Variable Snow on the Grand Teton

The Grand Teton is and alpine classic. Located in the Teton Range of the Northern Rockies, the peak itself has a national park named after it.  With over 35 routes from 5.4 to 5.12, there are infinite possibilities for climbing.  

We decided to try our luck at a winter ascent of the Grand with a ski descent.  This requires low avalanche conditions, mixed alpine climbing, and endurance.  Our plan was to take the Ford/ Stettner route but we were forced to call the mission off as the snow conditions became very questionable near the Teepee Glacier. 

We slept in our camper at the Lupine Meadow Trailhead the night before as mother nature dumped fresh snow on us.  This would be our pitfall; without the 6 inches of snow that accumulated and 10-12 in the mountains, I believe the snow conditions would have remained in our favor.  We took our time on the approach to base camp above the meadows in Garnet canyon.  Here we dug out a platform for our tent and then later dug snow pits to access the snow conditions- all were good.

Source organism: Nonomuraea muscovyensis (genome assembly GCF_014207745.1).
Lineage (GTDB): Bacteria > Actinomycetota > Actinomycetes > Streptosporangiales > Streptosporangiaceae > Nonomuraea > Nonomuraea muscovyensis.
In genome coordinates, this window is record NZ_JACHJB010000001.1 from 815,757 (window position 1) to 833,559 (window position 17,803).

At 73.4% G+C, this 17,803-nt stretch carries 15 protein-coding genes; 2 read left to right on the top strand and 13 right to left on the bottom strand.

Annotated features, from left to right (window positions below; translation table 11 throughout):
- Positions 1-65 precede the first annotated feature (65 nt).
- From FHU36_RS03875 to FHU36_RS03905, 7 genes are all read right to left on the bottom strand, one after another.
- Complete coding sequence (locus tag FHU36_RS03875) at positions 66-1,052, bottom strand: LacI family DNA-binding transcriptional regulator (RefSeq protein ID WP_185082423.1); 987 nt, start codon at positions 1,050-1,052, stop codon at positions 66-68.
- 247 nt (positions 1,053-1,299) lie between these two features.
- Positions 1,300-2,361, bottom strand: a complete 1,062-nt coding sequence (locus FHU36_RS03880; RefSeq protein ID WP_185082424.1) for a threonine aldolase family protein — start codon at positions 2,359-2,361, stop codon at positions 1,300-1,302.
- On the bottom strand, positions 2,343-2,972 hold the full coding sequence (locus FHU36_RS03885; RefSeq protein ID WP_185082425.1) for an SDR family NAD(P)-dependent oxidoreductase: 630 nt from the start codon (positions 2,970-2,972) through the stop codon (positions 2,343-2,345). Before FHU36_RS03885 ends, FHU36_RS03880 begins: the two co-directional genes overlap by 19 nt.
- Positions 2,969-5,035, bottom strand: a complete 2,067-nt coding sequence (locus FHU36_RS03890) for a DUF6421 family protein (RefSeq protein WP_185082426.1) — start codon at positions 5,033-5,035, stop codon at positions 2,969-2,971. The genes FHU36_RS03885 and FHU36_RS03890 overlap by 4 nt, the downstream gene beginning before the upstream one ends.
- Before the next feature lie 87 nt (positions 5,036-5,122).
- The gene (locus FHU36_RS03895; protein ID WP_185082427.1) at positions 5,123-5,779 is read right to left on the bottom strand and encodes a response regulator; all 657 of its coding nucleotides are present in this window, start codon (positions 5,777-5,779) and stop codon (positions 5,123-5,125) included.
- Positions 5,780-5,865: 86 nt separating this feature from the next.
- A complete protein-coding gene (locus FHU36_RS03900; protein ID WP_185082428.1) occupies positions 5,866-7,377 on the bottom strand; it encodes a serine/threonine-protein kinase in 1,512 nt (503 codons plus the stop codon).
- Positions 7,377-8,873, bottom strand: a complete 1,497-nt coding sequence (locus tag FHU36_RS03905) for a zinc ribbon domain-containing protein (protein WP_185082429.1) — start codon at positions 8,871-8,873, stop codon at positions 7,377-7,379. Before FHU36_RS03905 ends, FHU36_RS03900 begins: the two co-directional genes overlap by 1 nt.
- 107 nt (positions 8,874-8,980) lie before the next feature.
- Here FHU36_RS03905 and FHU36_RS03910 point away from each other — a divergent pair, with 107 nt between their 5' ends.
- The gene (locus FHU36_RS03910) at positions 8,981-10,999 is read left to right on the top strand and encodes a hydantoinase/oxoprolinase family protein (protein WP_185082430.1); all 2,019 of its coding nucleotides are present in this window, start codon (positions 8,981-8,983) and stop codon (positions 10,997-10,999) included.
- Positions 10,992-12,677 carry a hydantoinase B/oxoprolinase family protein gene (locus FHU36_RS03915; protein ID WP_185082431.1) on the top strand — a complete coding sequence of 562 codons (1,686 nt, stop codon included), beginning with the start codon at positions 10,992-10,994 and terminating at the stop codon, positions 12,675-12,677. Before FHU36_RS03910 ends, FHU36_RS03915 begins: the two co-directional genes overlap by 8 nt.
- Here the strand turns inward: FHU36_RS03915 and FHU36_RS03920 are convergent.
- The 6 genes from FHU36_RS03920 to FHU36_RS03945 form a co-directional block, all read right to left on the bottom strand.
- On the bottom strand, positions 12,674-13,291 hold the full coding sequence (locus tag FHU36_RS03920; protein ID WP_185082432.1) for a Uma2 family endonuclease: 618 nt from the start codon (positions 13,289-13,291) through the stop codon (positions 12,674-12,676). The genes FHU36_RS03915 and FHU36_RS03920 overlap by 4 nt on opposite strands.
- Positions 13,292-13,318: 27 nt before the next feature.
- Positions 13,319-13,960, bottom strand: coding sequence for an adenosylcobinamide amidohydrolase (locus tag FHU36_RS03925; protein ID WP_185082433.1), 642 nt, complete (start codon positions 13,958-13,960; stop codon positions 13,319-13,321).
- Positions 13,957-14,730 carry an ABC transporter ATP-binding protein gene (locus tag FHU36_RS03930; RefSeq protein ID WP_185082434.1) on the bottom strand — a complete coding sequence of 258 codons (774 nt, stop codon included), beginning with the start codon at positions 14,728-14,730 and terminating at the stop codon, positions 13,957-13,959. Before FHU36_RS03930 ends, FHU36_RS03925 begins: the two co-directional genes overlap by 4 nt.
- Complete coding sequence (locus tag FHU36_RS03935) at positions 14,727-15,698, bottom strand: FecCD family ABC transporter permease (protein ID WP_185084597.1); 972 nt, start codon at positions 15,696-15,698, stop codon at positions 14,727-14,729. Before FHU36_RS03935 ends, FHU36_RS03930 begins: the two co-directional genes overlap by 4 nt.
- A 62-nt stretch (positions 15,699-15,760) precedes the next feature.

To accomplish the substantial distance and elevation gain before us, we set our alarms for 2am on summit day. We boot packed in our crampons after the grade was too steep for a skin track. With headlamps to guide us through the darkness, we began traversing the couloir up to the Teepee Glacier.  At 9am we became unsettled by the snow conditions we were in and decided to turn around.  Although, we were unsuccessful with our overall mission, we had a blast enjoying the Tetons and some good turns on our way out.  We will return next winter for another crack at the Grand.